Author: Andrew Berger-Gross
Welcome to the July 2023 edition of NC Economy Watch: an update on what’s happening in the North Carolina economy and what it means for you, brought to you by the Labor & Economic Analysis Division (LEAD) of the NC Department of Commerce.
In this edition of NC Economy Watch, we assess whether the economy is heading for a hard crash or a “soft landing”. The economic slowdown over the past year has been “soft”; although our economy is slowing, it’s still growing and showing no signs of a recession. Inflation has also slowed notably, but a “landing” is elusive as prices continue to rise.
Is Our Economy Heading for a Soft Landing?
If your paycheck isn’t going as far as it used to, you’re not alone. Price inflation has reached decades-high levels, straining household finances and casting an ominous pall over our economic outlook.
History suggests it can be difficult to get inflation under control without seriously undermining economic growth. In the early 1980s—the last time we saw inflation this high—it took a series of sharp interest rate hikes and a severe downturn to curb price increases.
While the hard crash of an economic recession is the most likely path to lower inflation, there is another possibility: a “soft landing”. In such a scenario, the economy would slow down but avoid a painful recession (that’s the “soft” part), while price growth would gradually return to historically normal levels (that’s the “landing”).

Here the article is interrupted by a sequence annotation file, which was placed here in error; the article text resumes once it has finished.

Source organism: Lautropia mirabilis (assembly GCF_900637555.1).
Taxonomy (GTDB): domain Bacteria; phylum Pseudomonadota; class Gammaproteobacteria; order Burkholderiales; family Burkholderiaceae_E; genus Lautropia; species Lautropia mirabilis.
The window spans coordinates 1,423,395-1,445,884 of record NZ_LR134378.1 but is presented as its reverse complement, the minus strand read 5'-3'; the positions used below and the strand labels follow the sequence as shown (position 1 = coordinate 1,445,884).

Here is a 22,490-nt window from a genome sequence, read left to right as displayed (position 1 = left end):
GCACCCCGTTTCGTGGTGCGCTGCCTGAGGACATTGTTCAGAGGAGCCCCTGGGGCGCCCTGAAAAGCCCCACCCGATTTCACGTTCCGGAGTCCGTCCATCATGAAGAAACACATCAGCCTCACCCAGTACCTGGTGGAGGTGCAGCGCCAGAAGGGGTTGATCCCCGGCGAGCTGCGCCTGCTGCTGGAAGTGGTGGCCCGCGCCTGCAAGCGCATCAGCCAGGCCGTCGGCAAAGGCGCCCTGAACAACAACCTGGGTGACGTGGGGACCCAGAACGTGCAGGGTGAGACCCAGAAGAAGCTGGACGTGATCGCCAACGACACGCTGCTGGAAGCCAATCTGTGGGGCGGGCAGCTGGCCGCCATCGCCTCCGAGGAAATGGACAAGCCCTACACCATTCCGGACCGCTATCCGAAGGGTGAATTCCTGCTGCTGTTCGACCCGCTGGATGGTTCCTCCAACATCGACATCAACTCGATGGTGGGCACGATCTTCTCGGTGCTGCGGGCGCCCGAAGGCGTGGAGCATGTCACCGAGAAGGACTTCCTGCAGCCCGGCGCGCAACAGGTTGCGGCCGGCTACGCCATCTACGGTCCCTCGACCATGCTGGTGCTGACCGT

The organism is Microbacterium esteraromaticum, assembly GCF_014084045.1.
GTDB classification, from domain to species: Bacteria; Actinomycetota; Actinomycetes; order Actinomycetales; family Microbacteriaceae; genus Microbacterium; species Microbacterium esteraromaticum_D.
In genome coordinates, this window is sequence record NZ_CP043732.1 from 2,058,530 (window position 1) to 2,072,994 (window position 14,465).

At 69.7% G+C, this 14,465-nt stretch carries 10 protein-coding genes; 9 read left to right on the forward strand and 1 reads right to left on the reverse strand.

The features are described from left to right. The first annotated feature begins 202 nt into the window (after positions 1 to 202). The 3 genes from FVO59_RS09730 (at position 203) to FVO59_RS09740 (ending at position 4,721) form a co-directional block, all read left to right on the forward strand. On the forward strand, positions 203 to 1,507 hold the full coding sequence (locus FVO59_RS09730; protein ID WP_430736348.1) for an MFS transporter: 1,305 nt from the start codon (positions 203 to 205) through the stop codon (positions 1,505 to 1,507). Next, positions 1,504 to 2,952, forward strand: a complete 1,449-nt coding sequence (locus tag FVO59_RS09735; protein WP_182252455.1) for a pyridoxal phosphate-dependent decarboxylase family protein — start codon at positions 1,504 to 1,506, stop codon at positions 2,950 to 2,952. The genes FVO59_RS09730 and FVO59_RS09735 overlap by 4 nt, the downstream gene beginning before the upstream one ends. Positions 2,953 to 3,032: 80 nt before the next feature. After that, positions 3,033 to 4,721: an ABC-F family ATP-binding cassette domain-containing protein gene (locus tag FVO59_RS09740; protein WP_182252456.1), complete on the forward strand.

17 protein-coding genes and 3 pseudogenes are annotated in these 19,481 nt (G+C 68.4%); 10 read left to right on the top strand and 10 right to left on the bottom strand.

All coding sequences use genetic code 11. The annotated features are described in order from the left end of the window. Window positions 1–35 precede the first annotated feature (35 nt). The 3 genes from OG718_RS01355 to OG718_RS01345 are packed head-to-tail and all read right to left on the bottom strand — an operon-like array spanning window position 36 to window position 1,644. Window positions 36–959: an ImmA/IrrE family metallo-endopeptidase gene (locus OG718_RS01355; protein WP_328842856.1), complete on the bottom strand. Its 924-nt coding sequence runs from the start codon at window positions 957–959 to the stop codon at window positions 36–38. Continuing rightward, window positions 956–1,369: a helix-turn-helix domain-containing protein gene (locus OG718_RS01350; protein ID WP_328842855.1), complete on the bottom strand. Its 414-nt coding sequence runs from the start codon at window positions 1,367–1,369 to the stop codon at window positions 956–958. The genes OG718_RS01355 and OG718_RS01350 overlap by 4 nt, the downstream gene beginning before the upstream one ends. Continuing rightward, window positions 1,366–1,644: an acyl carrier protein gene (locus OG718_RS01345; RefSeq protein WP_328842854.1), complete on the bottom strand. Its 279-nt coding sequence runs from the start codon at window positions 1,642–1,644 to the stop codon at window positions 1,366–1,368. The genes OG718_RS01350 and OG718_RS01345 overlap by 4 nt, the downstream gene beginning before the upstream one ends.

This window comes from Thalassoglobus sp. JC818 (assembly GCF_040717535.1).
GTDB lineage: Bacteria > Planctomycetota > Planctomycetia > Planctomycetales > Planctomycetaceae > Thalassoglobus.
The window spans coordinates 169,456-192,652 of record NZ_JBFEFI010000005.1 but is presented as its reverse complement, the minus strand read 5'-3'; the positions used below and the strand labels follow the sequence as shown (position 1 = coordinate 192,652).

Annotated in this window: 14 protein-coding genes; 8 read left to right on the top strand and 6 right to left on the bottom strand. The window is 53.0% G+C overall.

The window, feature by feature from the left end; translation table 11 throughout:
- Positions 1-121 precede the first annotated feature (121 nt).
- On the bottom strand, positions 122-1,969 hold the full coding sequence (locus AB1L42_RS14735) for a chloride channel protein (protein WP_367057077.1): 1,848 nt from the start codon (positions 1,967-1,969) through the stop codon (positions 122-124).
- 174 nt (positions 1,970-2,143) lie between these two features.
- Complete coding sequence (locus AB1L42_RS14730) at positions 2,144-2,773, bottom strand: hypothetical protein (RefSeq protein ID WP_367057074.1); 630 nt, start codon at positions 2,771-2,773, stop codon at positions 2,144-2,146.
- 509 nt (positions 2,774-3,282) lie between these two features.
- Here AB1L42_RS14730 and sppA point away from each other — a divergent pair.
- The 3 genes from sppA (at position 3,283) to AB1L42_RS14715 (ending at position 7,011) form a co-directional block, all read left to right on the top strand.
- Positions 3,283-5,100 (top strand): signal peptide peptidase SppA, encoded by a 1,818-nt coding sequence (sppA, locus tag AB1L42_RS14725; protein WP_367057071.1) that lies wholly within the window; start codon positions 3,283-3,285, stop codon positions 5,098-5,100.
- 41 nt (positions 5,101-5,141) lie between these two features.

Where are we now? So far, it appears that our economy is slowing, but still growing. For example, the total number of nonfarm jobs in North Carolina increased 2.4% over the year in May 2023 [Figure 1]. This is a steep decline from the pace we saw in the aftermath of the COVID-19 recession, when job growth rates topped 12%, and a marked slowdown from the growth rate seen at this time last year (4.6%). Nonetheless, slower growth is better than no growth at all; at 2.4%, job gains remain well above the pre-pandemic average of 1.9%, demonstrating the continued resilience of our economy in the face of higher prices and rising interest rates.
Our economic descent has been “soft”, but has inflation “landed”? Over-the-year price growth, as measured by the consumer price index (CPI), declined to 3.1% in June 2023—much lower than the 8.9% rate seen in June 2022 [Figure 2]. While this might appear to be encouraging news at first glance, inflation remains higher than Federal Reserve’s 2.0% target. There are also troubling signs of persistence in the consumer price data when we exclude volatile items like gasoline to get at the underlying dynamics of inflation. One closely followed measure of underlying inflation, the Cleveland Fed’s median CPI, has declined slightly from its 2023 highpoint but remains elevated at 6.4%.
The recent slowdown in our economy has clearly been “soft”, sparing us the pain of a recession for the time being. However, it’s unclear whether inflation is truly “landing”. Overall price growth has moderated substantially over the past year, but measures of underlying inflation suggest we could be stuck with higher prices for some time.
Some of the forces driving inflation are still unresolved: consumers are spending money at a healthy clip while the labor market remains as tight as ever, contributing to an imbalance between supply and demand in our economy. Of course, these are some of the same forces keeping the economic growing, shattering widespread expectations that we would be in a recession by now.
As we noted in our June edition, soft landings are unusual, but so is the pandemic-era economy. While our experience from the early 1980s suggests it could take a recession to get inflation under control, the resilience of our economy over the past year offers hope we might be able to pull off a soft landing this time around.
For inquiries and requests, please contact:
Meihui Bodane, Assistant Secretary for Policy, Research and Strategy
NC Department of Commerce, Labor & Economic Analysis Division (LEAD)